You can never say enough about mystery with regards to its relationship with metal bands. Whether you’re cloaking your name and instrument with descriptors like “Count Toothgnash on sonic death reverberations” or wrapping your personas and entire musical concept on esoteric texts or simply dressing up like a clock, there’s something to be said about not giving it all away. Portal have always been a band steeped in mystery, from their names to their performances and their adherence to a dizzying lyrical concept running through their albums, all of which served to accentuate the murky yet blindingly fast black/death they deal in, but on their first full length in five years, Ion, they allow a small lift of the curtain, although not in an area you’d expect. Over the course of nearly 20 years there’s been a surprising focus to the method of madness the band utilizes. Wrapping brutal, spastic black metal with the punchy riffs of death metal and sinking it a deep, unwashed production style not only kept listeners keenly attuned to deciphering the noise in the murk, but helped formulate a palpable aura of evil and danger to the music. Although already implemented on debut Seepia, this concept really congealed on 2007’s Outre, which happened to be my introduction to the band. Any hope of deciphering the convoluted story aspects of the Olde Guarde and the transition from VintAGE to LarVAE to what I’m guessing is now ESP ion AGE was a hopeless cause as this claustrophobic sense of buried evil evolved on 2009’s Swarth and culminated with 2013’s Vexovoid.
Vexovoid brought with its aural attack a flurry of opinions. “More of the same!” cried some, while others announced it as the point at which the band sold out, presumably based on the fact that sonically it was the clearest sounding album the band had put out. I’d argue the change in production was calculated, although by now the concept of this music even remotely being construed as “selling out” should be laughable. Taking in the series of four albums it really does feel like a culmination, an (admittedly great) end point showing the band at the height of what they can achieve with that particular sound. A drastic change had to be in the cards…
…And so it is with Ion. The most immediate thing you notice in the opening seconds of “ESP ION AGE” is the brightness of the sound. Guitarist Horror Illogium (now there’s a name) ditched the 8-string guitars and went back to standard tuning, giving the songs a colder, biting edge that yes, does allow you to actually hear the music being played. Brighter in this case does not mean cleaner, however. If anything the music, detailing the Olde Guarde’s reign over a decimated Earth, feels more alarming and urgent then anything they’ve done in the past. Lines swirl, climb and descend on “Husk” against the now recognizable drumming of Ignis Fatuus, who really stands out over all of Ion, proving it all wasn’t just a mess beneath the murk and filth.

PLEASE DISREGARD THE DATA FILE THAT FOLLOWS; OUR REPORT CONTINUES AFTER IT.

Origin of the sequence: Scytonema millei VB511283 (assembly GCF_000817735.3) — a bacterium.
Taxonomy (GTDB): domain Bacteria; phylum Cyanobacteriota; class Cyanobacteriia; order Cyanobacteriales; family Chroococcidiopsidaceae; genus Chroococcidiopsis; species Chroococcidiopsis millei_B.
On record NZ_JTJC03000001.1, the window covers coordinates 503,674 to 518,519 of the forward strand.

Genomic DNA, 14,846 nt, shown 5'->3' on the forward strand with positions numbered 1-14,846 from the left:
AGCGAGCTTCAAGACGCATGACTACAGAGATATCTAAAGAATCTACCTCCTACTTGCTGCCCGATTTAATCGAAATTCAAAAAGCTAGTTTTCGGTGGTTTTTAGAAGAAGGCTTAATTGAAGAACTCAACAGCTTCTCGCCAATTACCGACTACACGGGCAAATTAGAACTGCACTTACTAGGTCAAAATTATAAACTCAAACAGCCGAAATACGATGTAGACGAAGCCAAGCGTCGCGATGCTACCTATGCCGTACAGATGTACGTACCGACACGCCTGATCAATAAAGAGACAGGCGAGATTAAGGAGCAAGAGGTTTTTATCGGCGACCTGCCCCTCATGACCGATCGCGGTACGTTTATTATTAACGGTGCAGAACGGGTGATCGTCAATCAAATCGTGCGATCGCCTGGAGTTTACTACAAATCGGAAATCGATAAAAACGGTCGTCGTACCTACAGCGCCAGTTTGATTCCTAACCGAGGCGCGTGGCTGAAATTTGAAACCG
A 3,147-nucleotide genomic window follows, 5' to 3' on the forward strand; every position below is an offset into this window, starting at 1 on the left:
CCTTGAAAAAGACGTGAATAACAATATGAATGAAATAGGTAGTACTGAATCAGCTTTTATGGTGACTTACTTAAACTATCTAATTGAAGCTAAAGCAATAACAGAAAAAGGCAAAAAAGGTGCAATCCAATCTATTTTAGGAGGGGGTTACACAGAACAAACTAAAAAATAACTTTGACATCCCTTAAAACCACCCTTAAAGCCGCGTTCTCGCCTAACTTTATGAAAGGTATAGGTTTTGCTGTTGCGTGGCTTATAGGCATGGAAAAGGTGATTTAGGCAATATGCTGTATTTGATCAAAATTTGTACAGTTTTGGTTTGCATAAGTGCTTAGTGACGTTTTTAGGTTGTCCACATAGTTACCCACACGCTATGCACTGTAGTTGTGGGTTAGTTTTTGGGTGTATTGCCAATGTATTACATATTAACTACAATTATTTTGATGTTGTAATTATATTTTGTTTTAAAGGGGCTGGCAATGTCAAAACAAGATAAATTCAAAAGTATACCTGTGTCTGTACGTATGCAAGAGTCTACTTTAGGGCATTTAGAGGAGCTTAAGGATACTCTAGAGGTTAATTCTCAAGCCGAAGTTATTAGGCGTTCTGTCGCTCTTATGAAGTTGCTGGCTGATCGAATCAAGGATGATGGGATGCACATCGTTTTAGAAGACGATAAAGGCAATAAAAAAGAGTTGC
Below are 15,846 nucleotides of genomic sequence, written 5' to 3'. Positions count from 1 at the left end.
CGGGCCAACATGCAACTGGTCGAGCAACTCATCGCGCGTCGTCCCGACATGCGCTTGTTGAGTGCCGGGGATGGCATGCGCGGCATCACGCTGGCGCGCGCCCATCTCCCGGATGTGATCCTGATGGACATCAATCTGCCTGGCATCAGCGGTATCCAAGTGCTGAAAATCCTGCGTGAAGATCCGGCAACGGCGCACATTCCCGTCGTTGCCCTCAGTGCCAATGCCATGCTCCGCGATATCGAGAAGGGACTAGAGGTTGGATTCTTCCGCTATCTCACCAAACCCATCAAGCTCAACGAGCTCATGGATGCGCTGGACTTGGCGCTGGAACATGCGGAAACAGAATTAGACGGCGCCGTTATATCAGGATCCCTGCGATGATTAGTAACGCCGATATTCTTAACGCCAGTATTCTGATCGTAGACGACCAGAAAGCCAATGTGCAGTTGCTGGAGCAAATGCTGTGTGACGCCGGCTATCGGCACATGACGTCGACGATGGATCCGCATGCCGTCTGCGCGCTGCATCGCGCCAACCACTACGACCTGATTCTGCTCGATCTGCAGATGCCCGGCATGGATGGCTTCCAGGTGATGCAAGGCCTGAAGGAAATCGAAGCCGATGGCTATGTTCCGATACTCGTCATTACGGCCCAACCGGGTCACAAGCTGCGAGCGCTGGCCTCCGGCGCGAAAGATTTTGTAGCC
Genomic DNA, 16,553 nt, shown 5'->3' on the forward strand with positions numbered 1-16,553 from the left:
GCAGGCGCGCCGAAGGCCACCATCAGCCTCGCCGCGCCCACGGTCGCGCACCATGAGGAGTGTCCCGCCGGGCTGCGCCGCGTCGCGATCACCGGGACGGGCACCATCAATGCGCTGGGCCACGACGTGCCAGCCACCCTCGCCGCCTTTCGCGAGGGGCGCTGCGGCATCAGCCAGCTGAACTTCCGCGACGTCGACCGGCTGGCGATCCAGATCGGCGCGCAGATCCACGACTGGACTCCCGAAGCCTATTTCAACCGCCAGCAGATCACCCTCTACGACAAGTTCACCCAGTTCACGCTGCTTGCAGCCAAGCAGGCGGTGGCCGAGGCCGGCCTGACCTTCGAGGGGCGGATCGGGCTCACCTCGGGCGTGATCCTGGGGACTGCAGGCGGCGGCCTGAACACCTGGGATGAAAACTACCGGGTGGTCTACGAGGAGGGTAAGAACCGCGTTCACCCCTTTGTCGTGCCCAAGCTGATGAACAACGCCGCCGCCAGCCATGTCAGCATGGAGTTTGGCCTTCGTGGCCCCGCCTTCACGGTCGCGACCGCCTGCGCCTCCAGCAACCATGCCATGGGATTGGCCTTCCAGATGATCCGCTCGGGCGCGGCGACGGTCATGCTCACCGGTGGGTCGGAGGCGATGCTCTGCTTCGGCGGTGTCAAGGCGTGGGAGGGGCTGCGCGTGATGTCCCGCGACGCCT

The sounds that ebb and flow between the tracks do a significant amount of heavy lifting too. There’s an eerie segue that moves from the end of “Phreqs” to the beginning of “Crone” that feels as if it was always lying in wait behind the songs, only to slow emerge in the second between onslaughts. And speaking of both those tracks, they’re immense, particularly the driving fury of “Crone.” Having this clarity of sound (although even in this regard “clarity” doesn’t really mean what we take it to mean) makes it much harder for anyone to tune out of the album; something that was an unfortunately by-product of the washed out production of Outre. Moving on to the middle “Revault of Volts” is another devastating hit of noise, and caps what feels like the best sequence in Ion. The rest of the album works in the same spirit, ending with the almost 10 minute “Olde Guarde” which moves in a number of different directions, including a sequence that attempts an almost doom-like feel, although in true Portal fashion it’s abrasive and fraught with tension.
That tension is ever-present with Portal, and the lifting of the curtain on their sound does nothing to diminish that feeling. Ion may or may not be a new chapter in what the band attempts in the future, but right now it’s a refreshing change of pace and a glimpse into what’s going on beneath the mystery: more questions, and more challenges. In other words, more of the same.
Which is this case is entirely a good thing.